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  4. If according to the Maharal, Moshe would have been as tall as physically possible because “in accordance with the spiritual level and qualities that someone has, his body will be synchronized accordingly,” then it follows that Maharal holds that tallness is a sign of spiritual greatness. Does He hold that Og and Golias were spiritually great?

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  5. @G*3:

    Of course not. Somehow describing attributions of unusual size to a historical figure as indicaions of spiritual stature only applies when it matches our prejudices. Thus, Moshe was spiritually great and Par'oh was a spiritual midget. The real question is: was Adom 10 times as great as Moshe, according to the opinion that Adom was 100 Amos tall?

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  6. "You also underestimate the rationalism of the Maharal--the Maharal's non literal interpretations are motivated by the fact that the literal interpretation is unfeasible."

    WFB, it's rational to believe that the world is round. But it's not rational to insist that no intelligent person ever believed otherwise.

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  7. The really strange part about anyone using the Maharal to treat you as they did is this:

    Maharal's Be'er HaGolah


    "It is proper, out of love of reason and knowledge, that you do not (summarily) reject anything that opposes your own ideas, especially so if (your adversary) does not intend merely to provoke you, but rather to declare his beliefs. And even if such (beliefs) are opposed to your own faith and religion, do not say to your opponent: "Speak not and close your mouth." If that happens there will take place no purification of religion. On the contrary, you should say at such times, "Speak up as much as you want, say whatever you wish and do not say later that had you been able to speak, you would have replied further." For one who causes his opponent to hold his peace and refrain from speaking demonstrates (thereby) the weakness of his own religious faith....This is therefore the opposite of what some people think, namely, that when you prevent someone from speaking against religion, that strengthens religion. That is not so, because curbing the words of an opponent in religious matters is naught but the curbing and enfeebling of religion (itself).... When a powerful man seeks out an opponent in order to demonstrate his (own) strength, he very much wants his opponent to exercise as much power as he can, so that if he defeats him his own victory will be more pronounced. What strength is manifested when the opponent is not permitted to fight?....Hence, one should not silence those who speak against religion... for to do so is admission of weakness."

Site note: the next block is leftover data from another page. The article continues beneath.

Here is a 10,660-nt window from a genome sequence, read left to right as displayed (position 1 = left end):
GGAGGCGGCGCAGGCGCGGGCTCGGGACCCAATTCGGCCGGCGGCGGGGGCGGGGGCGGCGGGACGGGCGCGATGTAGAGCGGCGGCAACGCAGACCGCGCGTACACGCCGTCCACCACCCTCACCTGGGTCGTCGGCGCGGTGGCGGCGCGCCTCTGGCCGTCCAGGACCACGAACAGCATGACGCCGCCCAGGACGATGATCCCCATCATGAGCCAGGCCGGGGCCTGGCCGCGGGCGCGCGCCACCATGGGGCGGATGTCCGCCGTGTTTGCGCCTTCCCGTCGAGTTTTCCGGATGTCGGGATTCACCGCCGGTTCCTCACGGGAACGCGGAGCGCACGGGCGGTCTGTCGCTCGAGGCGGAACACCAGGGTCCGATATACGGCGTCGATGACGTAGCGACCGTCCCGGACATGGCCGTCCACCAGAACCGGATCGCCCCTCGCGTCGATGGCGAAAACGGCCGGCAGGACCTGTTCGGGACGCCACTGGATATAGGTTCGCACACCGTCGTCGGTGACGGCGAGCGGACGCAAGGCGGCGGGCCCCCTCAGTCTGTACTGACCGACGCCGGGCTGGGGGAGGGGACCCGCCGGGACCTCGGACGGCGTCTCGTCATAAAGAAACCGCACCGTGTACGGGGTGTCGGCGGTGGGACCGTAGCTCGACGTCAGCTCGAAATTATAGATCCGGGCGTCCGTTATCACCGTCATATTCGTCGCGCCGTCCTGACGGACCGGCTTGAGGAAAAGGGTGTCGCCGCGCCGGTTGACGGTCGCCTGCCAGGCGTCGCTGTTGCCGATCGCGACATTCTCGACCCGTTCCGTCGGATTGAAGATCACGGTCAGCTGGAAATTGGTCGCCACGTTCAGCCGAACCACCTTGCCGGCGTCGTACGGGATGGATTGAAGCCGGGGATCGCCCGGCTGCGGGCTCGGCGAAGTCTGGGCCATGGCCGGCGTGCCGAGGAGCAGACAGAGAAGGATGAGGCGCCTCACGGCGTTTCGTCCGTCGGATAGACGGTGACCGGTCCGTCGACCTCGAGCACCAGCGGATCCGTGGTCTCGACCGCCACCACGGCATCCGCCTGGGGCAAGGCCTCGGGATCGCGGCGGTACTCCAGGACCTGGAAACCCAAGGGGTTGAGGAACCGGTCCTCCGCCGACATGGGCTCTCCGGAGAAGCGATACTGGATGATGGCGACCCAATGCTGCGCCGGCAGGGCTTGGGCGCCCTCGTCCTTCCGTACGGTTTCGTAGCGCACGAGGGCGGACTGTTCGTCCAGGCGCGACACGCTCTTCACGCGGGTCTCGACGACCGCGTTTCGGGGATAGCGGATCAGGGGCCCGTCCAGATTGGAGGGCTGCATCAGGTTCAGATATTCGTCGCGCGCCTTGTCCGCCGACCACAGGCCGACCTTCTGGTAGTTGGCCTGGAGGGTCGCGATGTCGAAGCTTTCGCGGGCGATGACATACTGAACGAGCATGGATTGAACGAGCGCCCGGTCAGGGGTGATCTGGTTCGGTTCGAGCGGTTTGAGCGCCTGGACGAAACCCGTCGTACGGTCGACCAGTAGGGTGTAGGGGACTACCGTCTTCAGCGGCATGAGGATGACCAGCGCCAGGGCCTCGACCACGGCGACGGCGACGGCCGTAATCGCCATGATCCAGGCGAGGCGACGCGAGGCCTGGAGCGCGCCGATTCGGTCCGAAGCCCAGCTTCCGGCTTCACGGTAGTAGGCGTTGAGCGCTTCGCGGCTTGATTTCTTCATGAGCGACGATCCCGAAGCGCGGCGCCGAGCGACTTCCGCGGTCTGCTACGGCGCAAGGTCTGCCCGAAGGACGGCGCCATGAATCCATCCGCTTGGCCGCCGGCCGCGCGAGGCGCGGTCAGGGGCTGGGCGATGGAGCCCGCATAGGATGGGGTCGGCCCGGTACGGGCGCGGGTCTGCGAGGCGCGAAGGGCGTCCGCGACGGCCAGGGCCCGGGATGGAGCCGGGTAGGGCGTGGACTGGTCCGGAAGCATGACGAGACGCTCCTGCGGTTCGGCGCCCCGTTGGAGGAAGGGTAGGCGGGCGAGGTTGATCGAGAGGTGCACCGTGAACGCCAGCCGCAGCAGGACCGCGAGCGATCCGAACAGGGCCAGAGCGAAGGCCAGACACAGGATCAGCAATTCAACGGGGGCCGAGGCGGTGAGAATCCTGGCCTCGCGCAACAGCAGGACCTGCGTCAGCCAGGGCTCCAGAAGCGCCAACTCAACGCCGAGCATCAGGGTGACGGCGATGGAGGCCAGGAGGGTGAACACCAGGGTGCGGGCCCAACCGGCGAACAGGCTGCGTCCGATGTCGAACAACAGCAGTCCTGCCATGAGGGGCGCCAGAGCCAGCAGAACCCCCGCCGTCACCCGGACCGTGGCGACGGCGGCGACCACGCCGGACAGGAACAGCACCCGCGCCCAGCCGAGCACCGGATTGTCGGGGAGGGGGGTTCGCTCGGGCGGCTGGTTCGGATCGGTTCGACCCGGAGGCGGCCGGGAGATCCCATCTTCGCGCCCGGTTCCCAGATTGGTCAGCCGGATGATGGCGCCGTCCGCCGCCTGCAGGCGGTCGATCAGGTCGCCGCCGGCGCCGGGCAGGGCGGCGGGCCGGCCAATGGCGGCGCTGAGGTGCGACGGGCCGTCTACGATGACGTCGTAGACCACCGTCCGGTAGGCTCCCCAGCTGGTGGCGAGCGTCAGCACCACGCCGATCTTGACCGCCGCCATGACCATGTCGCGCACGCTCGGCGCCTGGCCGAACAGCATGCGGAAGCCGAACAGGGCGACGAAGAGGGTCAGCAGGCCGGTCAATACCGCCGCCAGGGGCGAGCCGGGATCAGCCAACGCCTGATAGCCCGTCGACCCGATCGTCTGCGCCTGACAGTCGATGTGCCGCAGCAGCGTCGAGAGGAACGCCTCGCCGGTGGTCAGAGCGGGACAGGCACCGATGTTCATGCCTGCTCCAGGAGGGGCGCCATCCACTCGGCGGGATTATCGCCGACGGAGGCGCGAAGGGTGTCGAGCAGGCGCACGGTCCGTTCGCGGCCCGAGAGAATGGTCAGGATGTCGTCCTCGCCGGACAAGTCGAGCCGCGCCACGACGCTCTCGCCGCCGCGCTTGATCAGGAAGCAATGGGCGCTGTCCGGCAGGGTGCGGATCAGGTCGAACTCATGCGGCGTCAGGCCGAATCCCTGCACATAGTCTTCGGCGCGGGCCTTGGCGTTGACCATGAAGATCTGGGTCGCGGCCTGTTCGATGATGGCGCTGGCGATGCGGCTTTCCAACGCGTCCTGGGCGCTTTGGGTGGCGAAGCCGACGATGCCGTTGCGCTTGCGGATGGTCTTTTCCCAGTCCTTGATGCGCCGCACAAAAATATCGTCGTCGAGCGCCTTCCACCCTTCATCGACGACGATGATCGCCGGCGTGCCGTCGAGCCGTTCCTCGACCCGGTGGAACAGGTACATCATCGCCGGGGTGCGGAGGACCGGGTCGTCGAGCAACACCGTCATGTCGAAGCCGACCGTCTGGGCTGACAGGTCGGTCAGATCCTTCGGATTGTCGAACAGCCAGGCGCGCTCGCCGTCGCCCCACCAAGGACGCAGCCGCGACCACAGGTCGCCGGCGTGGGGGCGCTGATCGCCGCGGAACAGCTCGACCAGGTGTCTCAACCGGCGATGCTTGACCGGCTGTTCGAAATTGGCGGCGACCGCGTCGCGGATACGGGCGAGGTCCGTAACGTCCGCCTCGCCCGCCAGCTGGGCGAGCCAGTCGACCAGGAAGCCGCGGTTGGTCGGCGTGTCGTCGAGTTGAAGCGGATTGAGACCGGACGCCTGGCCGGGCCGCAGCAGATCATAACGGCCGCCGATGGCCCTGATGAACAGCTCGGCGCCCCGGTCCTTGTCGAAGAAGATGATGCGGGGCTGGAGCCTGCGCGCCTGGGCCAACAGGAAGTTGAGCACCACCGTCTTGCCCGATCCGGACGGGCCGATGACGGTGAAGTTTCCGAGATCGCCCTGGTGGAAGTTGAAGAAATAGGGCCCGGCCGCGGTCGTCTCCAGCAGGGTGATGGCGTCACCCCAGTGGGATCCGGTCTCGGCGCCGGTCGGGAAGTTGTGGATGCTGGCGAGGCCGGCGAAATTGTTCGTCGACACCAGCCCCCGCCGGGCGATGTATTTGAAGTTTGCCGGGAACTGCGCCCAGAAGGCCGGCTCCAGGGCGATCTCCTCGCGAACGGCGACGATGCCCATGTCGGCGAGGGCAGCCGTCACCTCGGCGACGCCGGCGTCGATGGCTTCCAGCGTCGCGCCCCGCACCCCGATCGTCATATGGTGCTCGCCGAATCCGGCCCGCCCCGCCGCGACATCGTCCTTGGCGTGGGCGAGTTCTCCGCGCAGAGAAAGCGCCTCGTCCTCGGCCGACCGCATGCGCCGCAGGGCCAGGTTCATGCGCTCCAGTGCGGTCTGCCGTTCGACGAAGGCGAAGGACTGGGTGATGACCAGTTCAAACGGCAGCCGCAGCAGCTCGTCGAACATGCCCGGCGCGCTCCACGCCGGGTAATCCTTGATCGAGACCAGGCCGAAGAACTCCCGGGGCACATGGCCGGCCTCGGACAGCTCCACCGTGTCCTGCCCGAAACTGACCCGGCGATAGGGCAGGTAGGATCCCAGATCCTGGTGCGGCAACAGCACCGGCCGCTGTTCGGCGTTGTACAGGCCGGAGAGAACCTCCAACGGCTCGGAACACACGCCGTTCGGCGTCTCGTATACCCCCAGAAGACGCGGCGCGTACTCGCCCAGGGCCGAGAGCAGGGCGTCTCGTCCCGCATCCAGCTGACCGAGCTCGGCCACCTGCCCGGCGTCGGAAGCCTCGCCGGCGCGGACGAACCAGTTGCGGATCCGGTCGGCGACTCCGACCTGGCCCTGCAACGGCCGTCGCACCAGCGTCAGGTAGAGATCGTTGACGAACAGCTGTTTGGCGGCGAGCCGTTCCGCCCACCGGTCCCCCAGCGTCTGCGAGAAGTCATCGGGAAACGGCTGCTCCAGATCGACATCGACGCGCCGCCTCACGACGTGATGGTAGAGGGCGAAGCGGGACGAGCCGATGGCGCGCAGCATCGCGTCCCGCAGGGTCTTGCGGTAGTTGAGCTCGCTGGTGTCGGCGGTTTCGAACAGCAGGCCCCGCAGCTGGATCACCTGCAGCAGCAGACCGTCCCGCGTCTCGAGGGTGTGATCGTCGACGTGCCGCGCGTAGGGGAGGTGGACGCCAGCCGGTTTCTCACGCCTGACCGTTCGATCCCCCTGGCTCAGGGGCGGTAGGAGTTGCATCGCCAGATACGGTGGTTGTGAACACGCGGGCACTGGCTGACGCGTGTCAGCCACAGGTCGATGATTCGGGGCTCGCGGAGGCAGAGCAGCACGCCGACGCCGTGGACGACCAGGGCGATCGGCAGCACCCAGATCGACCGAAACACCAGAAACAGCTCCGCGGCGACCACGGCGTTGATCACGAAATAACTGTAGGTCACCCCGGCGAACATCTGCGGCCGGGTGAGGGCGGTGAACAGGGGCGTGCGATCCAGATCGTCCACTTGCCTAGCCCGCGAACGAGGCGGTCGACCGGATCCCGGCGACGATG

Cited in Rabbi Dr. Norman Lamm, Torah Umadda (Northvale, NJ/London: Jason Aronson,1990) pp. 57-58,translation of this passage from Maharal's Be'er HaGolah, end of last chapter. From Rabbi Nathan Cardozo's Thoughts to Ponder

    http://btinanewkey.blogspot.com/

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  8. > omehow describing attributions of unusual size to a historical figure as indicaions of spiritual stature only applies when it matches our prejudices.

    But that’s incoherent. If the Maharal is claiming that spiritual stature is always reflected in physical stature, then a single counter-example disproves his theory. Og and Golias are both described as giants and rishaim. Their physical stature does not match their spiritual stature, therefore Maharal was incorrect. QED